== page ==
Its role is to protect the network against any overload or short-circuit that may occur on the users' home installation. It also protects the network (and devices connected to it) against potential overvoltages in the network, as incidents can occur on the network (usually lightning strikes, for example). It also allows the limitation of the power delivered according to the subscription subscribed.
All installations must be equipped with a modern branch circuit-breaker (in compliance with the current standard), whose role is to protect the installation against overvoltages coming from the network and the latter from incidents that may accidentally occur on the installation. It also allows to control the power supply of the latter.

Electric meter

Linky electric meter

Linky electric meter

Upstream of the branch circuit breaker is the meter, normally accessible to outside callers, without the need to enter the subscriber. In practice, many meters are still located in homes, but all new installations are done according to this rule. To overcome this difficulty, ERDF is gradually implementing (since 1994) electronic meters incorporating a remote control receiver relay and a teleport device for remote reading. The Linky smart meter, which continuously provides subscriber information on its consumption, should replace all current meters (35 million meters) by 2020.

Appraisal of the necessary electric power

Electric heating is a big consumer of energy; it assumes power control in relation to the importance of heating.

Electric heating is a big consumer of energy; it assumes power control in relation to the importance of heating.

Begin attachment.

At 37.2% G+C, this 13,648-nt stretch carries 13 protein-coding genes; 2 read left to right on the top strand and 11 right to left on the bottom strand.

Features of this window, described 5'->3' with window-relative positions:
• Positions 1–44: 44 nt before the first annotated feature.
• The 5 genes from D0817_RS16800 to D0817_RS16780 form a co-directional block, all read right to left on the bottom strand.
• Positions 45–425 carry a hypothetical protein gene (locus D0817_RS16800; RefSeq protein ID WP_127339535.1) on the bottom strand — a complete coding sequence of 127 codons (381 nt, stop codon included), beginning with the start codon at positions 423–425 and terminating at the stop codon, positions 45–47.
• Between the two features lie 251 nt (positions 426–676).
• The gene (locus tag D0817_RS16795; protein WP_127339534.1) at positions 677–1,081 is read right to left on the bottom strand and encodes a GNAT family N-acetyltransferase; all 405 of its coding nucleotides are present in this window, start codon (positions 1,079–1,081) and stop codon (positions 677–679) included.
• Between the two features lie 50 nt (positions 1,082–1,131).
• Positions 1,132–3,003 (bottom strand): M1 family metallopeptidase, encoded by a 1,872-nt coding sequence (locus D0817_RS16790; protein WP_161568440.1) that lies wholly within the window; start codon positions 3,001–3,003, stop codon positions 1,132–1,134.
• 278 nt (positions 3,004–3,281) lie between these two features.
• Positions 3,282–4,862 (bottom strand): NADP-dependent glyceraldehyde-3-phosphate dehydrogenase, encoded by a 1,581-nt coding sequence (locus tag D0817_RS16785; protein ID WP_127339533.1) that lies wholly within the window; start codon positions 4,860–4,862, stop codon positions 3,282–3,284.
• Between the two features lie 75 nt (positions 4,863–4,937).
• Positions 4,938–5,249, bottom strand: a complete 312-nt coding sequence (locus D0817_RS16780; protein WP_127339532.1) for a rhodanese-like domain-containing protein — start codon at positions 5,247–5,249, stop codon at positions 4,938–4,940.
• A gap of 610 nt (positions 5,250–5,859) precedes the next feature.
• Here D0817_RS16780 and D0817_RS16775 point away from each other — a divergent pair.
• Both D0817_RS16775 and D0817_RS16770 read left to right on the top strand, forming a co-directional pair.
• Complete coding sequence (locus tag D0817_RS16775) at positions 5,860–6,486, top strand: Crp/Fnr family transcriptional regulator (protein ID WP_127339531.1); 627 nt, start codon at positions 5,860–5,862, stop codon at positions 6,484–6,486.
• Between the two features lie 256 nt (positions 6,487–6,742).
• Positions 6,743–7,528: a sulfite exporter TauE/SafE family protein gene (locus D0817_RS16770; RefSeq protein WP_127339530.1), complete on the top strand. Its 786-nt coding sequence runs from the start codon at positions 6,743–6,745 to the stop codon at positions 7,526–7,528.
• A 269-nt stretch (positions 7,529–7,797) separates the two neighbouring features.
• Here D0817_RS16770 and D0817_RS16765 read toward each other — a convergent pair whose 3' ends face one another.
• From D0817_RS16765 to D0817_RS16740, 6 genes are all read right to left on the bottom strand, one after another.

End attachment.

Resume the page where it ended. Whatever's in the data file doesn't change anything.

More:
It is up to the user to "order" the subscription that corresponds to his needs. The most important notion is that of intensity: it corresponds to the flow of electricity that the meter can provide. The needs depend on the devices to feed. In theory, the needs of all devices should be added. In practice, they never all work simultaneously; hence the ability to request less amperage, so a cheaper subscription.
For example, 30 A represents sufficient intensity for a 4-room apartment occupied by 4 people, not heated with electricity. The installation of an unloader on the board also makes it possible to prioritize certain circuits and thus suspend some of them to reduce a call for power higher than the subscription allows to obtain.

Single-phase and three-phase electric current

The current distribution is ensured, as we have seen, by 2 drivers for normal domestic needs (single phase).
If necessary, it is possible to obtain a power supply with 4 conductors for large powers (use of large appliances - heating - or supply of industrial or agricultural machinery). In the first case, the output of the circuit breaker is 2 terminals: a positive (phase) and a zero (neutral) terminal: this is the single-phase current.
In the other case, there are 3 positive conductor terminals (phases) and one zero (neutral) terminal: this is the three-phase current.
The voltage between phase and neutral of the single-phase was formerly 110 V (stopped at the end of the 1980s) and 220/240 V. With the three-phase, the voltage between each of the phases and the neutral is also 220/240 V. The use of two phases and neutral makes it possible to obtain 380 V between phases, voltage necessary for the operation of some large devices.
In recent years, ERDF has been generalizing the single-phase power supply, even for relatively high power levels. The indoor installation is simpler and therefore less expensive, the current available is easier to use (three-phase devices are rare) and the cost of connection is more advantageous.

(photos / visuals: © DIY-Prod, except special mention)